Council hears SCS levy info

By Sheryl Roadcap - sroa[email protected]

SIDNEY – Sidney City School Levy Co-Chair Rudy Keister and School Superintendent Bob Humble asked for Sidney City Council’s support of the new, 7.3 mills emergency tax levy that will be on the March ballot during Monday evening’s meeting.

To avoid an operating deficit, the Sidney City Schools Board of Education is asking Sidney voters to approve the tax levy for the March 17, 2020, election. The 10-year levy, which would first be collected on property taxes in 2021, would generate $3.5 million a year.

“This is an operating levy. This is the first new money that we will have brought forth since 2009, so it has been a while since we have asked for new money. In the past, we have just asked for the renewals of existing funds,” Keister said to Sidney City Council members.

He pointed out the “effective millage” is comparable among area neighboring communities. The levy flier Humble distributed at the meeting notes it is the lowest among like sized peers such as Piqua, Troy and Vandalia.

Passing the levy would provide a “vital need of stabilization to protect and continue the current level” of the Sidney City School District’s “programs and services,” the levy flier underlines.

“I’m here to implore both council and staff members to support this, especially as in this time where we are going through this whole re-branding effort in Sidney and Shelby County. We have the bicentennial coming up. We have a whole revitalization of downtown, and a kind of new Sidney renaissance we are trying to portray. And if we are trying to get people to come to Sidney, Ohio, to bring their families here, bring their businesses, we have to have a strong school system, kind of as a backbone, to support that,” Keister said. We cannot continue to kick this can down the road. Everyone has their own thoughts on how school funding should be, and so forth. We are not here to discuss that mechanism. That is something that should be discussed in Columbus. At this stage, we are trying to do what is best for the citizens in Sidney, and that is to pass this millage on March 17.”

Humble emphasized “Sidney strong” means Sidney the community, the city and school — all tied together.

“We are trying to do the things that people can look and see us from the outside and go, ‘Wow, they are all working together. They are all trying to doing the right things.’ And we are all trying to make our community stronger,” Humble said.

“As Rudy said, it’s been about 10 years since we have gotten any new money. Very little money from the state — any increases. In fact, several years, we’ve had decreases,” he continued.

Council member Steve Wagner thanked Humble for the transparency with this levy campaign and for the provided list of frequently asked questions, including answering why and what the levy funds will go toward. Humble said if people go to the school levy’s website at, they will find additional questions and answers. He noted the document is continuously updated as new frequently asked questions arise.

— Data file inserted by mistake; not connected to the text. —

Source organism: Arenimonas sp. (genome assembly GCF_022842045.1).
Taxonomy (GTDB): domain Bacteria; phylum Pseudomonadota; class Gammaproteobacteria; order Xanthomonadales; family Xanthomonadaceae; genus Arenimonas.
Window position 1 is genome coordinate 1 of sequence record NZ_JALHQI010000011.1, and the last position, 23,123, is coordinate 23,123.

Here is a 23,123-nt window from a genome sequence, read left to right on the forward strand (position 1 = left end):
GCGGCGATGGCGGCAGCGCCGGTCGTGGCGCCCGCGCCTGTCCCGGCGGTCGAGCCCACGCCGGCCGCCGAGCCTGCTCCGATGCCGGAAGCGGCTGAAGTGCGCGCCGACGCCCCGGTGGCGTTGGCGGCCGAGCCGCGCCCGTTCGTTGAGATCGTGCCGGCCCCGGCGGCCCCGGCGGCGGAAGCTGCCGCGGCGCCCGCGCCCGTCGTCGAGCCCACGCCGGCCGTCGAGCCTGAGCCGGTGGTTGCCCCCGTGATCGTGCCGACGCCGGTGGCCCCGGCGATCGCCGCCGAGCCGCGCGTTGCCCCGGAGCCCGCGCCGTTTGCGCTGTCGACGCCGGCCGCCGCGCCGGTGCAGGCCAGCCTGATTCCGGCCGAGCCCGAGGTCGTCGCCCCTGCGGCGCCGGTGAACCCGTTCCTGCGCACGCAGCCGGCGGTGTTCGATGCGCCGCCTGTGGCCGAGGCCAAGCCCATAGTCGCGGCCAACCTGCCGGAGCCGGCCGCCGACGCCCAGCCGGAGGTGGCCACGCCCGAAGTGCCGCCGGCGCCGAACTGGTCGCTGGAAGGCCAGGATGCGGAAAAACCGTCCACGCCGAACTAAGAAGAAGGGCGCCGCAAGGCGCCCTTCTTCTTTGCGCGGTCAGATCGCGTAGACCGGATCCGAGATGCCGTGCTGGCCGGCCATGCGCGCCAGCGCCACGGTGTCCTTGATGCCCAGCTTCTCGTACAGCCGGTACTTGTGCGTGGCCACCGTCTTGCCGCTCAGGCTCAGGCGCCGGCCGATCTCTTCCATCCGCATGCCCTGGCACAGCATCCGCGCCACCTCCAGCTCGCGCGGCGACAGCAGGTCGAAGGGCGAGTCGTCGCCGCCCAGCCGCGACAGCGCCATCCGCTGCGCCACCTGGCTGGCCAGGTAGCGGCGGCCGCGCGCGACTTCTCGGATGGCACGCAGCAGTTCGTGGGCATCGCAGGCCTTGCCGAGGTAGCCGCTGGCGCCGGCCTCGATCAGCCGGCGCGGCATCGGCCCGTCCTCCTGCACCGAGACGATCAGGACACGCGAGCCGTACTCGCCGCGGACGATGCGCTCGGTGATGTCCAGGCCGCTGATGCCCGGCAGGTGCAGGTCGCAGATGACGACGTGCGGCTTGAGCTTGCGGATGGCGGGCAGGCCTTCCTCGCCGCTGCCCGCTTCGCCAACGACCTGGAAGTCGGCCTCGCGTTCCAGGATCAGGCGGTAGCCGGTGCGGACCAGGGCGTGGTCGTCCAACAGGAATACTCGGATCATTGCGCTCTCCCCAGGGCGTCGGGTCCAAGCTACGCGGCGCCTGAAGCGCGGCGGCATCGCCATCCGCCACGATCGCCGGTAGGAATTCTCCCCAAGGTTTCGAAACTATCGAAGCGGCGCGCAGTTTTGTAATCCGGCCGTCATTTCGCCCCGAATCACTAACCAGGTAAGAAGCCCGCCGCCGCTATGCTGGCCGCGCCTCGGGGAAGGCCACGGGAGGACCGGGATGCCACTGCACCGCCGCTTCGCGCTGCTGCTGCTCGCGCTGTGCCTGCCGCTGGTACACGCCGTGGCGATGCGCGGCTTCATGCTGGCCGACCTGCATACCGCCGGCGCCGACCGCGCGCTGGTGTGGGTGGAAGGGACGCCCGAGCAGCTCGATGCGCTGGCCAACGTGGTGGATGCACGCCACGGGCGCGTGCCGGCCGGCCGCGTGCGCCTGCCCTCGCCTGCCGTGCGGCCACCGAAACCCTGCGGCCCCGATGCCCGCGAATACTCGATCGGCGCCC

“We want to be fully transparent. We’ve worked really hard in the district to try to trim expenses. We’ve cut about $1.5 million this past year. We are working on, through our restructuring and not filling positions, and just doing a better job of scheduling our people,” Humble said. “We have a couple more positions that we are going to restructure this year as well, and hope to save another couple hundred thousand (dollars) as well, without any things that will cut into student programs. That is our main thing.”

“We don’t want to cut into things that will hurt students. If anyone knows me, you know I’m all about kids. And that is what I look at all of the time. Whatever is what’s best for kids. And that is what we got to try to do. And if everybody thinks about that when they go to the voting booth: this is about kids — we should do really well,” Humble said.

Mayor Mike Barhorst said what he suspects most people don’t realize with this levy is that when their house value goes up, the amount of money they pay stays the same.

Humble said, “So what happens on this particular levy, it’s 7.3 mills, it’s what it’s calculated at; it generates $3.5 million (a year). But as new companies or new housing comes to the district, or new homes are built, that figure actually goes down because it is a fixed dollar amount that is spread out amongst everyone. So the more the development that we have in the community, that dollar amount goes down.”

City Manager Mark Cundiff said when communities are in a competitive situation for economic development, site selectors will look to see does if the community supports school levies. He said these people think that if a community isn’t going to support the schools, why would they support whatever the new business may be. He also noted the quickest way to depreciate a home’s value is to not pass a school levy.

“As you mentioned,” Cundiff said to Humble and Keister, “what is good for the schools is good for the city. What is good for the city is good for the schools. We are all in this together.”

By Sheryl Roadcap

[email protected]

Reach the writer at 937-538-4823.

Reach the writer at 937-538-4823.